11. 11. ACCESS TO NON-PUBLIC DOCUMENTS: Access to non-public material is permitted for Commissioners and Commission employees with a need to know to do their jobs. No officer or employee of the Commission may: 1. Use such materials for purposes other than the purposes for which it is supplied; or 2. Permit anyone who is not an employee of the Commission to have access to any such materials. 3. Before granting access to material subject to protective conditions to contractors or experts hired by the Commission, its authorized representative, or the public representative to assist in their official duties, they must file a notice of access for contractors or experts, and the Postal Service has 2 days to object. 4. The Commission or its representative may issue a notice of preliminary determination concerning the degree of protection, if any, to be accorded to the materials claimed to be non-public by the Postal Service. a. Responsive pleadings (by any interested person, including the Postal Service) are due within 7 days after such a notice is filed, unless a longer period as specified in the notice of preliminary determination; b. Following the filing of responsive pleadings, the Commission, or its representative, will issue an order determining the appropriate degree of access, if any, to be accorded to the materials claimed to be non-public by the Postal Service; and c. Unless the Commission or its representative allows, no reply to a responsive pleading or any other further responsive document shall be filed. REQUEST FOR ACCESS TO NON-PUBLIC MATERIAL: Any person may file a motion requesting access to the materials claimed to be non-public by the Postal Service. The motion must include: 1. A detailed statement and rationale for why access should be granted, making specific reference to the reasons the material was made non- public. 2. Access to non-public materials may be granted if applicants agree to standard Commission protective conditions as published on the Commission's Web site. Such person shall attach an executed copy of the standard protective conditions to its motion; and 3. If the person agrees to abide by standard Commission protective conditions, answers are due within 2 days. a. If the person does not agree to standard protective conditions, answers are due within 7 days after a filing. 4. Following the filing of responsive pleadings, the Commission or its representative will issue an order detailing the appropriate degree of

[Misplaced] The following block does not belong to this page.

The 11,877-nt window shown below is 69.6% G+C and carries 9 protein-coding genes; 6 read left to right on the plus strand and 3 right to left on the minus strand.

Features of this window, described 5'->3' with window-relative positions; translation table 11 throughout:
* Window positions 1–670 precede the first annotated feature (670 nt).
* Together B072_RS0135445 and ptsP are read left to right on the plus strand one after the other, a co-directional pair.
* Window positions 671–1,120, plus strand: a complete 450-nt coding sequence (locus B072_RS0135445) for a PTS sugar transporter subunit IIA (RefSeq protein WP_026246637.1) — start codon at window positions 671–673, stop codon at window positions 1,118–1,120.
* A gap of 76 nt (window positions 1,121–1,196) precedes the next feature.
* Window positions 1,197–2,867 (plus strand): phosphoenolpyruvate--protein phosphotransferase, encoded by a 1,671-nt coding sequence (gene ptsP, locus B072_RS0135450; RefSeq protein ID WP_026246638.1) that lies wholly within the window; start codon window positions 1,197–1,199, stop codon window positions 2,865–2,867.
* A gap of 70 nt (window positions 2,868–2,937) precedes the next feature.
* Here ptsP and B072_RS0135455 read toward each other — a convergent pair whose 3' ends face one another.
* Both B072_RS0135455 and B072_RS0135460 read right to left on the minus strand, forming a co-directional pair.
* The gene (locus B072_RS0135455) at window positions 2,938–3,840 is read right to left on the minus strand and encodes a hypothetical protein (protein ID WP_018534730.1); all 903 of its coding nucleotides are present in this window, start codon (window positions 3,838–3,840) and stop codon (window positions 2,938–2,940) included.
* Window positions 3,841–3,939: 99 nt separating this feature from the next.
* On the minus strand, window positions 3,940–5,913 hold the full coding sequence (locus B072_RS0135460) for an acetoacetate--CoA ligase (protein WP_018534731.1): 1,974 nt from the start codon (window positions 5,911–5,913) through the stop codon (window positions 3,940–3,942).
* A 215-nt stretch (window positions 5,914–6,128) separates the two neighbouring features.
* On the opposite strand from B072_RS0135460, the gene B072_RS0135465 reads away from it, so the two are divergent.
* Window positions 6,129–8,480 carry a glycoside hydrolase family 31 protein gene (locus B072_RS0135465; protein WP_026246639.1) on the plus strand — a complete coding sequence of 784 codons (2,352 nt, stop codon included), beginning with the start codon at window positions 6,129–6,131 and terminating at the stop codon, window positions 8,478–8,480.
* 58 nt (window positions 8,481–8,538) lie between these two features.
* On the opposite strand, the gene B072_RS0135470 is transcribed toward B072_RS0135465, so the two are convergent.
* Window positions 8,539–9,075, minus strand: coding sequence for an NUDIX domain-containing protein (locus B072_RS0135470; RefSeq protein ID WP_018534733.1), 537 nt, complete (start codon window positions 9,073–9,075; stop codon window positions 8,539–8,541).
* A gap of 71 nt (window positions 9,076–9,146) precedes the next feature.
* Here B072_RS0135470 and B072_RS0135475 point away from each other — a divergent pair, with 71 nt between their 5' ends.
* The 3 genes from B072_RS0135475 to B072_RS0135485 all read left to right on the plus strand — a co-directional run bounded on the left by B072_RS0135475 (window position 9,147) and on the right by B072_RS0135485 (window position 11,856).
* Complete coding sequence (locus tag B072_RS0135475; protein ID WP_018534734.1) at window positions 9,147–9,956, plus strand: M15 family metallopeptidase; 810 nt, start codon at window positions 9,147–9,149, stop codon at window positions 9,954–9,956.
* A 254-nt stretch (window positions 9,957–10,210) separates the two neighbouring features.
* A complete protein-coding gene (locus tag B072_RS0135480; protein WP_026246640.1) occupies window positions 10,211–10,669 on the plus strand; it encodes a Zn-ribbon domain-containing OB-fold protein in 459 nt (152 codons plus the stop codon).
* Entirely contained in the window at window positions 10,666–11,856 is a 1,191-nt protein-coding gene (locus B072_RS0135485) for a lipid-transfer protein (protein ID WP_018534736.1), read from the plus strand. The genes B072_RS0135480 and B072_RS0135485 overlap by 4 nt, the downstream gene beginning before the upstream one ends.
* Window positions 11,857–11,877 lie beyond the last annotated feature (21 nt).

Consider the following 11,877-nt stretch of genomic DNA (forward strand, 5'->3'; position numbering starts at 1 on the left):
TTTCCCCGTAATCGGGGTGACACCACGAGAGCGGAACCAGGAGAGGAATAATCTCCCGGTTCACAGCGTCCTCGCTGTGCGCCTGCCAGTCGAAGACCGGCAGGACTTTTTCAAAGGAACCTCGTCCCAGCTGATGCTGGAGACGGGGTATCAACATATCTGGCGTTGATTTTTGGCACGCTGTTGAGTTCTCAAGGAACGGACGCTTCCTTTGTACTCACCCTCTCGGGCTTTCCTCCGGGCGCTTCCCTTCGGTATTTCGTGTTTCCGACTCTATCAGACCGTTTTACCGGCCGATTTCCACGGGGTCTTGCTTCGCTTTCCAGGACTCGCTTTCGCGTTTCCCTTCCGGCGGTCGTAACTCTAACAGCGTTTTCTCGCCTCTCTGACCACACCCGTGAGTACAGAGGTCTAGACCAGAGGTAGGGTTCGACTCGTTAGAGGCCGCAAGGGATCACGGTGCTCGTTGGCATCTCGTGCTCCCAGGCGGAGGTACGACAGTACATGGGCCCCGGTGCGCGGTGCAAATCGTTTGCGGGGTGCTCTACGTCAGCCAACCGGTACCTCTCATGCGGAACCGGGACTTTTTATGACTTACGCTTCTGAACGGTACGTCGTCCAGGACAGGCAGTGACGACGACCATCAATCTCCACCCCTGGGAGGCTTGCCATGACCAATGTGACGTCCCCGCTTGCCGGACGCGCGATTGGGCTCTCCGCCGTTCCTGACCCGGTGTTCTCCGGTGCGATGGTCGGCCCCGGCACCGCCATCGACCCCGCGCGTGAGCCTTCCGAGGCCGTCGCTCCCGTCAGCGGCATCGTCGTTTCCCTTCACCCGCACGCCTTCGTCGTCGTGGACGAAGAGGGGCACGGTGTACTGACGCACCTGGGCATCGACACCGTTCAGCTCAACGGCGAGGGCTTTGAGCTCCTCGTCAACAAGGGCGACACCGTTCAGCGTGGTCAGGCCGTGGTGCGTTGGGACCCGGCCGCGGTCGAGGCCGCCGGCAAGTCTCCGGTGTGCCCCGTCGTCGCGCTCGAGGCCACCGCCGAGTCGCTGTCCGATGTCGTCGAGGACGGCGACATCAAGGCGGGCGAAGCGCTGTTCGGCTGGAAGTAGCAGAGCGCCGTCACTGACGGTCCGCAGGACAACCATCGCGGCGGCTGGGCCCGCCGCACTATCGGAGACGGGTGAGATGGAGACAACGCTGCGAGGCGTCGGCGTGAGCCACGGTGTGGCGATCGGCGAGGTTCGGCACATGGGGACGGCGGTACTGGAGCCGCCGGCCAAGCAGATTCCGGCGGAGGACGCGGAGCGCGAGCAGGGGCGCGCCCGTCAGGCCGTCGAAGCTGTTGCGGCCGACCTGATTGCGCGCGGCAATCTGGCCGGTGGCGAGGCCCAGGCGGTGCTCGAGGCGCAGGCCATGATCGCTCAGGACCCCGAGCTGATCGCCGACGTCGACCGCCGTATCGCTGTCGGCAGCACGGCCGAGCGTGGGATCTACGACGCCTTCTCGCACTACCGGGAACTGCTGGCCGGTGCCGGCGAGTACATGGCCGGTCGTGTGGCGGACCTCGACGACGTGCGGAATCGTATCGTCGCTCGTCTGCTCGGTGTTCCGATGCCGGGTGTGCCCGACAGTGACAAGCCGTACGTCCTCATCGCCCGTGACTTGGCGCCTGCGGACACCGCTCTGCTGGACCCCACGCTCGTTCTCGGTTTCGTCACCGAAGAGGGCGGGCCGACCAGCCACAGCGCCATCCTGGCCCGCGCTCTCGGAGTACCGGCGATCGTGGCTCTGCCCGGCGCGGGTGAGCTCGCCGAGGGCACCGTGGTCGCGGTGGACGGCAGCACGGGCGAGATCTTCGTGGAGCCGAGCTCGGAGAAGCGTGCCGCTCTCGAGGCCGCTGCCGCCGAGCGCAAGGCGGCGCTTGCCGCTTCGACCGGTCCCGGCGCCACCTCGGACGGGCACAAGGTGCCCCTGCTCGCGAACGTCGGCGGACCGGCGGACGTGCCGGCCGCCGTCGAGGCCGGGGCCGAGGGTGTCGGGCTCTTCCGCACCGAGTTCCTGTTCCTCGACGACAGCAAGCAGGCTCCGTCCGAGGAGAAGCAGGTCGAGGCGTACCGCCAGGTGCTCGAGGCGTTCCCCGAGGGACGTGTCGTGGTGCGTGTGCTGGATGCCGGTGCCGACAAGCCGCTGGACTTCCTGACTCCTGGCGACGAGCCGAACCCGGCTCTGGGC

12. 12. access, if any, and the appropriate degree of protection, if any, to be given the materials. 5. Unless the Commission or its representative otherwise allows, no reply to an answer or any other further responsive document shall be filed. 6. Access to protected material is limited in duration as determined by the Commission. DETERMINATION OF ACCESS: The Commission will balance potential harm to the Postal Service against the need for transparency in government and the right of the public to have access to sensitive material. The Commission will also consider if disclosure or non-disclosure violate any specific rules of evidence. LIMITATIONS ON ACCESS TO NON-PUBLIC MATERIAL: The Commission reserves the right to determine the duration, medium and totality of access to any material under protective conditions. It may disclose all, part or none of specific documents and material as well as limitations on how information gained from protected material may be used. REMOVAL OF PROTECTIVE CONDITIONS: After reviewing materials subject to protective conditions, a person may file a motion requesting that non-public materials should be publicly disclosed: 1. Request must provide specific and detailed rationale why the material should be made public. 2. The motion, itself must not disclose any of the information or materials subject to protective conditions. If it is necessary to use the protected information or to argue for public disclosure, the argument utilizing the non-public materials shall be filed under seal. 3. Answers are due within 7 days after such a filing. 4. Following responsive pleadings, if any, the Commission or its representative will issue an order determining whether the non-public materials or any part will be made public. 5. No reply to an answer or any other further responsive document need be filed. EXPIRATION OF PROTECTIVE CONDITIONS: Protective conditions given to non-public materials filed by the Postal Service expire 10 years after filing unless the Commission or its representative enters an order extending or shortening the protective conditions. 1. The Commission or its representative may extend or shorten the expiration at in its own discretion or by a motion of the Postal Service. 2. Interested persons will be provided the opportunity to submit written comments and reply comments before the retention period is changed.